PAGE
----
What helped me to understand the above is what theologians call Biblical Theology. When theologians talk about Biblical Theology, it’s not just theology that is biblical. Rather, it’s a way of reading the Bible that takes into account the place of the passage we’re reading in the history of redemption. For example, many Christians sing the song “Create in me a clean heart” based on David’s words in Psalm 51. There’s a part that goes
Cast me not away from Your presence, O Lord.
And take not Your Holy Spirit from me
This is taken from Psalm 51:11. I don’t think it’s right for Christians to sing these lines simply because this was David’s experience in the Old Covenant and before the Holy Spirit had been poured out to dwell in every Christian. Something new and different actually happens in the New Covenant – that’s why it’s called “New”! Guess what: We Christians living in the post-death/resurrection of Jesus and post-pouring out of the Spirit at Pentecost have it really good compared to the Saints in the Old Testament. The Holy Spirit dwells with us and never leaves us – that’s why our experience is different from David. Before the Spirit came at Pentecost, He didn’t dwell forever in the lives of the Saints. That’s why David could cry out to God for Him not to take His Holy Spirit away from him. Furthermore, David’s cry for a “clean heart” and “steadfast/willing spirit” (verse 10) shouldn’t really be the cry of the New Covenant Christian for in the New Covenant all Christians do have that (Ezekial 36:26-27, Heb. 10:2). Our experience as New Covenant Christians is thus very different from those who lived before. We now have a new/clean heart and a steadfast/willing spirit. And the Holy Spirit dwells in us and never leaves us. But of course that doesn’t mean we can take Him for granted. We are still to yearn to be filled more and more with His Spirit (Eph. 5:18).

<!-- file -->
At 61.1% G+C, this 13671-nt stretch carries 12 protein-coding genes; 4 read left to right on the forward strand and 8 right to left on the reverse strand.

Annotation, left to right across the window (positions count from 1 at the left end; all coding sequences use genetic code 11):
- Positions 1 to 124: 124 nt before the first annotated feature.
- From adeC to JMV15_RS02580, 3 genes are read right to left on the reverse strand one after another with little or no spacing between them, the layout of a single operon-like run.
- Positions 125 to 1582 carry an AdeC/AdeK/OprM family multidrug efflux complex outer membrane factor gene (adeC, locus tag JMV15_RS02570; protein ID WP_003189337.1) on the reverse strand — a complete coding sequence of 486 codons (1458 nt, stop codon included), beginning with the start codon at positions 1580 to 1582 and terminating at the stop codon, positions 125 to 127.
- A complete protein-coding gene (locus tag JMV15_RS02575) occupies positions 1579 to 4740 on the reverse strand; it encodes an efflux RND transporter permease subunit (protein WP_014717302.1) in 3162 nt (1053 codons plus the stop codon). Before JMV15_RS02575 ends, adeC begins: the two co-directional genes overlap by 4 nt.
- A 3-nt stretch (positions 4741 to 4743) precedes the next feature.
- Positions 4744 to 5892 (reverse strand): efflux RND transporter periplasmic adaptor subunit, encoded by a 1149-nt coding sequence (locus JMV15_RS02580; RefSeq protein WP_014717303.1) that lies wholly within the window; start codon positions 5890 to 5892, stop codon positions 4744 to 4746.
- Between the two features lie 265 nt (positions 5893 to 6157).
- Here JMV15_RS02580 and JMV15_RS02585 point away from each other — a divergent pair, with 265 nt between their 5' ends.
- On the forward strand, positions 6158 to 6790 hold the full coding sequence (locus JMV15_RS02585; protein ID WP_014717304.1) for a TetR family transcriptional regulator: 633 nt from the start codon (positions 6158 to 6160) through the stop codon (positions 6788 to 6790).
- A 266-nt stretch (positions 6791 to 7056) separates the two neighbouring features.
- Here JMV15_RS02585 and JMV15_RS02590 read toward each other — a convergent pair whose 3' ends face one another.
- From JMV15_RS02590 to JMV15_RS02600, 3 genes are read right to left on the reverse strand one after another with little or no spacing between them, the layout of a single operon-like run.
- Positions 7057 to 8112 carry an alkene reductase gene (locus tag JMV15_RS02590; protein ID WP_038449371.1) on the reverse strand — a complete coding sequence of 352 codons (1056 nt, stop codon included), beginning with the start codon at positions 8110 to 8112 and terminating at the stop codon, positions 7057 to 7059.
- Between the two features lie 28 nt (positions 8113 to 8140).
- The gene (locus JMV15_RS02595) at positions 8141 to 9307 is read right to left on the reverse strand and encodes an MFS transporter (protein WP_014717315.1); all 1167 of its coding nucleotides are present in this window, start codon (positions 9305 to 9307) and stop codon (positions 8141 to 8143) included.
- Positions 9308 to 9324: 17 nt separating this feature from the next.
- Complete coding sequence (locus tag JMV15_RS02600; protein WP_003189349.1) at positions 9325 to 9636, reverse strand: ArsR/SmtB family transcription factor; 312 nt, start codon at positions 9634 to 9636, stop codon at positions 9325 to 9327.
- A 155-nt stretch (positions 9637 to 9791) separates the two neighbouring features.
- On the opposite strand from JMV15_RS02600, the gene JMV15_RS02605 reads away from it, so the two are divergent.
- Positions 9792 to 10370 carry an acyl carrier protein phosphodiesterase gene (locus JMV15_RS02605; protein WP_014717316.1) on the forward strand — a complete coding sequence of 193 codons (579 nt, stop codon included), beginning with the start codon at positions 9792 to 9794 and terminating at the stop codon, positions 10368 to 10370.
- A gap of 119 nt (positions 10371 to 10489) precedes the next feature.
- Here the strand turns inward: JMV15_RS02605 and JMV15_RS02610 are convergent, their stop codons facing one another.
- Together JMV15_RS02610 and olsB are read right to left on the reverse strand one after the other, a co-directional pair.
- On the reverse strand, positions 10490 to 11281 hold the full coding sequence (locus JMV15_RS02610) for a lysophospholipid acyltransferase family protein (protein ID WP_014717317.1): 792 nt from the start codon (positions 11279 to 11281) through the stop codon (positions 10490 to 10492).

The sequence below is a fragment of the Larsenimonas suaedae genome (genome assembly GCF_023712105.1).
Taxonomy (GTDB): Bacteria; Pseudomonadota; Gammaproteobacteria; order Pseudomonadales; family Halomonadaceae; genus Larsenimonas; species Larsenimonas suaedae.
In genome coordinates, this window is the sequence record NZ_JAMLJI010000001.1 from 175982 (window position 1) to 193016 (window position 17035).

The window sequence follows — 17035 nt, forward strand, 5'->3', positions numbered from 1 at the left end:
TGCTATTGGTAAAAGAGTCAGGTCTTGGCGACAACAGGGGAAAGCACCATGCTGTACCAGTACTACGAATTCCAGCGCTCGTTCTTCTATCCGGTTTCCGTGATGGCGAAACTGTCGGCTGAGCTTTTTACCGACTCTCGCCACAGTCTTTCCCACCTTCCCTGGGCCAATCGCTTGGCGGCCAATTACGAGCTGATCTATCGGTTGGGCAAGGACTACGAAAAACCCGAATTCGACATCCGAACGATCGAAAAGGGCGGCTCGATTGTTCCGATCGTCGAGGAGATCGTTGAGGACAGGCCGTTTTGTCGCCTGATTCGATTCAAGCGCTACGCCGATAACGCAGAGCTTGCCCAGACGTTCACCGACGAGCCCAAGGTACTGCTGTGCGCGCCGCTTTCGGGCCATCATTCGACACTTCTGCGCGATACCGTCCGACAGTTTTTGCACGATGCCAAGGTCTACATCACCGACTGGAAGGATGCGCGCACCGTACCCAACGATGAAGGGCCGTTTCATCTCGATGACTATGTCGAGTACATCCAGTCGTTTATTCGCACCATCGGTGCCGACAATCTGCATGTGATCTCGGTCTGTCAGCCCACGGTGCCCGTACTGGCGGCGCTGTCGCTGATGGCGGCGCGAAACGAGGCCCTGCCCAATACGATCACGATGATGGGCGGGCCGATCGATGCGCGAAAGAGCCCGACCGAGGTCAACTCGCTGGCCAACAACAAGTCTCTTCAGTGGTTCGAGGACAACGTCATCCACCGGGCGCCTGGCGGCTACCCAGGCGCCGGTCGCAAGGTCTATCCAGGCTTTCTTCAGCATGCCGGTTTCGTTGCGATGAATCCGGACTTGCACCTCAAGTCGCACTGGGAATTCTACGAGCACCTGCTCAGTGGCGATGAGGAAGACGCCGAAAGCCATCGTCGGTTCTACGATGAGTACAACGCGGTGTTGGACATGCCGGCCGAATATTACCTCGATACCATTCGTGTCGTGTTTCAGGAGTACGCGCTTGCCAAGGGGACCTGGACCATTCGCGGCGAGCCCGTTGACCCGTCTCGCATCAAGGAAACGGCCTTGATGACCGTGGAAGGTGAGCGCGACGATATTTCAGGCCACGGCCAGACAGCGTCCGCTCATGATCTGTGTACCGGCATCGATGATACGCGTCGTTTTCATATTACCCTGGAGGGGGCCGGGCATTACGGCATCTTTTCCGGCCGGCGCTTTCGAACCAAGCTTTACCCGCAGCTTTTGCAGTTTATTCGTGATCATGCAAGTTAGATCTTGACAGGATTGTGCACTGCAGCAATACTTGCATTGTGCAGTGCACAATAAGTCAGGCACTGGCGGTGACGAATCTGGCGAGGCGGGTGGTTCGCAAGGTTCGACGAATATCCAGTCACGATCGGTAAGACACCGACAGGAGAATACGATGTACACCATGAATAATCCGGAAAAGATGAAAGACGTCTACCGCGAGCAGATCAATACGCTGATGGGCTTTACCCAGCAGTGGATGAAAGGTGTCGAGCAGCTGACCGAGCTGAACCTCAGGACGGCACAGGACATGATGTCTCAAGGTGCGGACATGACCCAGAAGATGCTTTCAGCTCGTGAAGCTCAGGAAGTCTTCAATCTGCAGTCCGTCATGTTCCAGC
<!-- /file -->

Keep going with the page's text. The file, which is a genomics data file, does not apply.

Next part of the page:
My point in all of this is that it’s important to understand each passage in terms of where it is situated in the history of redemption. If we understand this principle, we’ll better understand why many Christians see that the Mosaic law (and Ten Commandments) existed only for a certain time in the history of redemption. Of course, not all people who appreciate Biblical Theology would come to the same conclusion on the Ten Commandments as me or Moo, but many do.
I’m not concerned about getting Christians to believe as New Creation or I do on the Ten Commandments. I’m more concerned to see Christians acknowledging that the above interpretation of the Ten Commandments is a viable position with good biblical support. In every doctrine, there will always be disagreements. But it’s sad to see people criticize New Creation (and Christians who don’t believe the Ten Commandments are relevant to Christians today) as though we’re trying to twist Scriptures or are ignorant of Scriptures. I think only the truly ignorant would think absolutely nothing of the arguments that theologians like Douglas Moo make. By the way, Moo has taught in two of the most moderate Christian/theological institutions in the evangelical world: Trinity Evangelical Divinity School and Wheaton College, both arguably the best evangelical seminary and best evangelical college in the world respectively. So he’s by no means a radical!
In the end, we really only disagree as to where we go to see God’s will for our lives. Whether Christians believe that the Ten Commandments is or isn’t directly relevant to the Christian today, we are all still united in agreeing that obedience is important for the Christian. That’s why, for me, this is a non-essential doctrine not worth dividing the body of Christ over. And I hope Christians of both views will stop being overly critical of, and stop demonizing, the other side.